Some critics are calling “mother!” one of the worst movies ever made. Others are calling it genius. Regardless, critics and other inhabitants of film Twitter are just about the only people seeing it, because with an “F” CinemaScore, Darren Aronofsky’s latest endeavor is a bona fide box office flop. Whether or not it’s because of the film itself, marketing that missed the mark, an inability to compete with the undying allure of a killer clown or some combination thereof, audiences are simply not lining up to see Jennifer Lawrence hyperventilate for two hours.
Which is a shame, because, believe it or not, “mother!” is actually worth seeing.
But before really delving into why, one thing needs to be made clear: “mother!,” though definitely horrific at times and loosely structured in the vein of the tried and true home invasion narrative that is a mainstay of the horror genre, is not really best understood as a horror film. Imagining a horror film is imagining the sort of story that can be told around a summer camp bonfire late at night, complete with a prank-loving camp counsellor ready to jump out of the darkness in full costume at just the right moment to scar a gaggle of youngsters for life.
“mother!” is not one of those types of stories. It is really most accurate to speak of the film not as a story, but as a rant—a cinematic explosion of bile and nervous energy, an overflowing of anger and fear and regret.
Like most rants, “mother!” is self-indulgent and prone to tangents and overblown hyperbole. That said, for these shortcomings, it also has that bizarre, unnerving element of spectacle that all truly inspired rants do. And perhaps more importantly, like most rants that have spent a long time building, there is actually a good degree of thought amongst the madness, and an overabundance of genuine feeling.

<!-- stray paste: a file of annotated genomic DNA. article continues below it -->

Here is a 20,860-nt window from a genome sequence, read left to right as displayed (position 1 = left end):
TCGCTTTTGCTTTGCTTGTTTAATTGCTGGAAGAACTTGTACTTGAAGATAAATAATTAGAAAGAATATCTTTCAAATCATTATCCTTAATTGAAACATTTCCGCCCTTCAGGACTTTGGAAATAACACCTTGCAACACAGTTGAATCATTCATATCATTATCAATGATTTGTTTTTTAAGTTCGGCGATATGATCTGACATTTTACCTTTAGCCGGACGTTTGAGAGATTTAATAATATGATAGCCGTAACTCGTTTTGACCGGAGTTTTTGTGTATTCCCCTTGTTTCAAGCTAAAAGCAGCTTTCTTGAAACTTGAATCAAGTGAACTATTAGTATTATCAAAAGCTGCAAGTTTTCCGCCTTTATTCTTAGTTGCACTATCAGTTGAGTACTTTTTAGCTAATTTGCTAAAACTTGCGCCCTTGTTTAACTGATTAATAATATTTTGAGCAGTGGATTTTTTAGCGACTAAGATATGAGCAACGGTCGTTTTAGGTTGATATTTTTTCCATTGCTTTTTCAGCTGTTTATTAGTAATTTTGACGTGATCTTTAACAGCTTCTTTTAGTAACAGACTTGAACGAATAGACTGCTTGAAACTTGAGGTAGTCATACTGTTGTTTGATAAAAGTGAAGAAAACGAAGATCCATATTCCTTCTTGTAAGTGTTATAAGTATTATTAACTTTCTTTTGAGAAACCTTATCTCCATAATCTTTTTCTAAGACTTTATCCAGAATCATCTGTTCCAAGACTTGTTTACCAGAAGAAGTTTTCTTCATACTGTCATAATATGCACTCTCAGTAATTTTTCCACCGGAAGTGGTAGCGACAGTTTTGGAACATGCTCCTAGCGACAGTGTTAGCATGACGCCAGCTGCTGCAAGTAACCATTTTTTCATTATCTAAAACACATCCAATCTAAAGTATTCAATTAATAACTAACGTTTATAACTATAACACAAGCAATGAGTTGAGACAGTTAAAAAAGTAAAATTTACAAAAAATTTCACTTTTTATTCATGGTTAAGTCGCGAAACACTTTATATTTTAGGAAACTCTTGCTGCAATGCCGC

That does not mean that the arguments the film makes so fervently are necessarily accurate, but it goes to very extreme places in a wholehearted way that most films are afraid to—and, as “mother!”s box office returns indicate, seemingly for good reason. So you might love “mother!” or hate it or end up feeling any other of number ways, but you will not feel indifferent. I, for one, am much happier to take that gamble walking into a film than the low-risk low-reward scenario of tepid, CGI-laden mediocrity that major films much more often provide.
But this still has not addressed the question of what “mother!” is about. Well, as I mentioned before, it more or less touches on this, that and everything with an equally wide range of allegorical reference points—though the Bible and writer/director Darren Aronofsky’s personal life are definitely the two largest—but the basic setup is this: brooding poet Javier Bardem and his much younger wife Jennifer Lawrence live in a large, beautiful house in the middle of absolutely nowhere. Their relationship is depressingly staid and ‘the great writer’ has a serious case of writer’s block, until one day Ed Harris shows up thinking their house is a bed and breakfast, and things quickly spiral into a madness perhaps best described as “The Giving Tree” on an acid trip. The characters do not have actual names, and you will almost certainly laugh at least once—not because the film is humorous, but because you have no idea how else to react.
If you want to be creeped out by a murdering clown that has been around since the ’80s, go see “It.” If you want to see a bloated action sequel that is inferior to its predecessor in every way except budget, yet still moderately entertaining, go see “Kingsman: The Golden Circle.” But if you are up for something different and are willing to make a little bit of a gamble, give “mother!” a try.